You can also do a docker logs asterisk to see what’s going on, and you can start/stop the container like a normal systemd service.

Good luck!

Cisco 7965 Phone Directory Setup

The Cisco 7965 has a Directory button, which can retrieve an XML document from a website and format that as a phone directory.  Setting it up is pretty simple.

In the SEPxxxx.cnf.xml for your phone, find the directoryURL tag and set that;


Then, create that file on your web server.  An example appears below;

<Title>Home Directory</Title>
<Prompt>Select a number</Prompt>
 <Name>Pizza Shop</Name>

The items appear in the order they are listed.  I’m sure there’s more cleverness you can do with the directory, but that should get you started.

Cisco 7965 VOIP Phones Standalone (with Asterisk)

My work has a number of older Cisco 7965 VOIP Unified Communications phones, which are being disposed of.  I thought I’d grab one and see if I could make it work.  These phones are intended to be used with a Cisco Unified Call Manager & using Cisco’s proprietary SCCP protocol.  But it’s possible to re-flash them with a SIP-based firmware and configure them without UCM.

Firstly, you will need the following components;

  • A SIP server on your local network (eg, Asterisk).  That SIP server needs to support any of g729, u-law and/or a-law codecs.
  • A DHCP server on your local network, which you can customize DHCP options for.
  • A TFTP server that you can point your phone at.
  • The Cisco 7965 SIP Firmware Bundle.  I won’t link it here, but you can find it by looking through the references at the end of this article.  The exact version I used was (md5 4088c17c622a1e181b1c2b1265349df6).
  • A Cisco 7965 phone (duh) and some way to power it.

And some references.

Let’s get started.

Reflashing the Phone

Extract the entire firmware package (it should contain a number of .sbn and .loads files) into the root of your TFTP server.  Then, in that root, create a new XMLDefault.cnf.xml containing the following;

<loadInformation8 model="Cisco 7965">SIP45.9-3-1SR4</loadInformation8>

In your DHCP configuration, add option 66 and option 150 pointing to the IP address of your TFTP server.

Power up the phone, and hold down the hash (#) button until the line buttons alongside the display start blinking.  Now, enter 123456789*0# on the keypad.  The screen should flash a few times and it should then enter the updater which will reflash the firmware from your TFTP server and do a factory reset at the same time.

Once that’s done, you can verify under Settings->Model Information that the Call Control Protocol is listed as SIP.

Configuring Asterisk

I’m assuming here you are using users.conf to generate extensions into extensions.conf, and have an otherwise normal Asterisk setup.  It’s critical that the extension which the phone is using has specified ‘nat=no’, otherwise it will simply refuse to register.  Obviously change your names, secrets and extensions to suit your setup!

Put this into users.conf;

fullname = My-VOIP-Phone
secret = PASSWORD
context = my-context
qualify = yes
alternateexts = 502

If your Asterisk setup doesn’t support g729, remove it from the codec list.  Reload Asterisk, and you’re nearly there.

Configure Phone XML

Now the hard bit.  You need to create a SEPxxxx.cnf.xml file in the root of your TFTP server where xxxx is the UPPERCASED version of your device’s MAC address.

You must get all parts of this file exactly right.  Even one tiny typo will stop the phone from reading the config.  I’ll put my file here with some adjustments to protect the innocent.  Interesting parts are bolded.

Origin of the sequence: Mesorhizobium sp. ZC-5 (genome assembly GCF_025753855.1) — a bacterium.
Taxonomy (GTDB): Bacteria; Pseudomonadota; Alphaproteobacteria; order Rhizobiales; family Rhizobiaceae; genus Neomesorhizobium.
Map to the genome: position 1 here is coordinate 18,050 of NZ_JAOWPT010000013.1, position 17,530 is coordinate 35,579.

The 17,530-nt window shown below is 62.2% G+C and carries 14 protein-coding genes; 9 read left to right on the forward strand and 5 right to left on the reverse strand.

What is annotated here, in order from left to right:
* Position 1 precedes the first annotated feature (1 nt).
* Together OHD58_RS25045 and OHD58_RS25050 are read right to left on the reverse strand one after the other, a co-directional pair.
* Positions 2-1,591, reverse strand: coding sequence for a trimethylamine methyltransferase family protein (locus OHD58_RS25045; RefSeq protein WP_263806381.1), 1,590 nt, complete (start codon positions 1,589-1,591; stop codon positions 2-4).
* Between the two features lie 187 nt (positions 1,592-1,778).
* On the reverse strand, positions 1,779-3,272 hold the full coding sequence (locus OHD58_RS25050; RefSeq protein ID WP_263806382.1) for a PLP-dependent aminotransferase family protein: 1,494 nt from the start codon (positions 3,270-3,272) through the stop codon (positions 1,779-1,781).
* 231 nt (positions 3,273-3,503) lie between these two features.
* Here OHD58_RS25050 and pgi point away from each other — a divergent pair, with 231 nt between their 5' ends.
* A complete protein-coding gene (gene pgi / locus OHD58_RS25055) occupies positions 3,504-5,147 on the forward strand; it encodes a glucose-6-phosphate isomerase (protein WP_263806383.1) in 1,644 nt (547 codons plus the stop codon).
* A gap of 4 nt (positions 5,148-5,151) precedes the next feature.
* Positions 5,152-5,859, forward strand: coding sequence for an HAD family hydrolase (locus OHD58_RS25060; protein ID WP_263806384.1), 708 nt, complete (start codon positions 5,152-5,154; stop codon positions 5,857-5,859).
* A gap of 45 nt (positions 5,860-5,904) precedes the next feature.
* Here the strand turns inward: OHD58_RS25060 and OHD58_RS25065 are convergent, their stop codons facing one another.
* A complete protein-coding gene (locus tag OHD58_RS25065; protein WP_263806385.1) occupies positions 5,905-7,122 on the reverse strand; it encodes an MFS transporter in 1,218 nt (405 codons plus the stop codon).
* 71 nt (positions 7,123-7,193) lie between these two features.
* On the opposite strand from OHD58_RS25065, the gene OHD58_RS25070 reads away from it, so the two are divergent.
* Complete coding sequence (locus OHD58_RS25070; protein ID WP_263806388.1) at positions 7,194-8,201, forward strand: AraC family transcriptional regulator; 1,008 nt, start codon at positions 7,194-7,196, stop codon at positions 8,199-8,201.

In order to reboot the phone, press Settings and then (quickly) enter **#** .

<device xsi:type="axl:XIPPhone" ctiid="1234567890">
 <!-- FIXME: Set your preferred date format and timezone here -->
 <timeZone>Cen. Australia Standard/Daylight Time</timeZone>
 <!-- NTP might not actually work, but the phone can set the
 date/time from the SIP response headers -->

 <!-- This section probably does not do anything useful. -->
 <member priority="0">
 <!-- Force short registration timeout to keep NAT connection alive -->
 <!-- FIXME: This will appear in the upper right corner of the display -->
 <line button="1">
 <line button="2">

<!-- FIXME: Change this to upgrade the firmware -->

 <!-- For Sunday (1) and Saturday (7):
 Current default is to enable the display 24/7.

Fill in the details as suiting your environment, and reboot the phone.  Cross your fingers.  Changing the timezones is a particular bugbear, you’ll need to dig around to find the correct values for your timezone.  Preferred codecs can be set to g711ulaw, g711alaw, g729a, or none.

The SSH username/password just gets you past the SSH challenge, you still need a login for the phone itself (log/log will show the logs remotely though).

You can configure the six line buttons to be any combination of SIP clients or speed-dials.  An example of each is above.  Now for the one piece remaining, the dial plan.

Configuring the Dial Plan

Create a new dialplan.xml in the root of your TFTP server, containing this;

 <TEMPLATE MATCH="5.." Timeout="0"/>
 <TEMPLATE MATCH="000" Timeout="0"/>
 <TEMPLATE MATCH="106" Timeout="0"/>

 <TEMPLATE MATCH="1831-" Timeout="2"/>
 <TEMPLATE MATCH="1832-" Timeout="2"/>

 <TEMPLATE MATCH="13........" Timeout="0"/>
 <TEMPLATE MATCH="18........" Timeout="0"/>
 <TEMPLATE MATCH="19........" Timeout="0"/>

 <TEMPLATE MATCH="13...." Timeout="0"/>

 <TEMPLATE MATCH="61........." Timeout="0" Rewrite="0........"/>
 <TEMPLATE MATCH="001....-" Timeout="5"/>
 <TEMPLATE MATCH="02........" Timeout="0"/>
 <TEMPLATE MATCH="03........" Timeout="0"/>
 <TEMPLATE MATCH="04........" Timeout="0"/>
 <TEMPLATE MATCH="07........" Timeout="0"/>
 <TEMPLATE MATCH="08........" Timeout="0"/>
 <TEMPLATE MATCH="111" Timeout="0"/>

 <TEMPLATE MATCH="2......." Timeout="0"/>
 <TEMPLATE MATCH="3......." Timeout="0"/>
 <TEMPLATE MATCH="4......." Timeout="0"/>
 <TEMPLATE MATCH="5......." Timeout="0"/>
 <TEMPLATE MATCH="6......." Timeout="0"/>
 <TEMPLATE MATCH="7......." Timeout="0"/>
 <TEMPLATE MATCH="8......." Timeout="0"/>
 <TEMPLATE MATCH="9......." Timeout="0"/>

 <TEMPLATE MATCH="*.." Timeout="0"/>
 <TEMPLATE MATCH="*" Timeout="15"/>

There’s a bit of redundancy and probably errors in this, but this is what I use.  Obviously this is engineered for Australia, so it’s formatted for Australian numbers.

At the very least, that dial plan should get you started.

Hope it worked!

If all has gone well, the C7965 has registered to Asterisk, and you can test a call.  Try and receive a call first, then try and deliver one.  Use the ‘sip show users’ command to check that the phone is registering, and the ‘sip show channels’ command to view the codec that’s being used when in a call.

Good luck!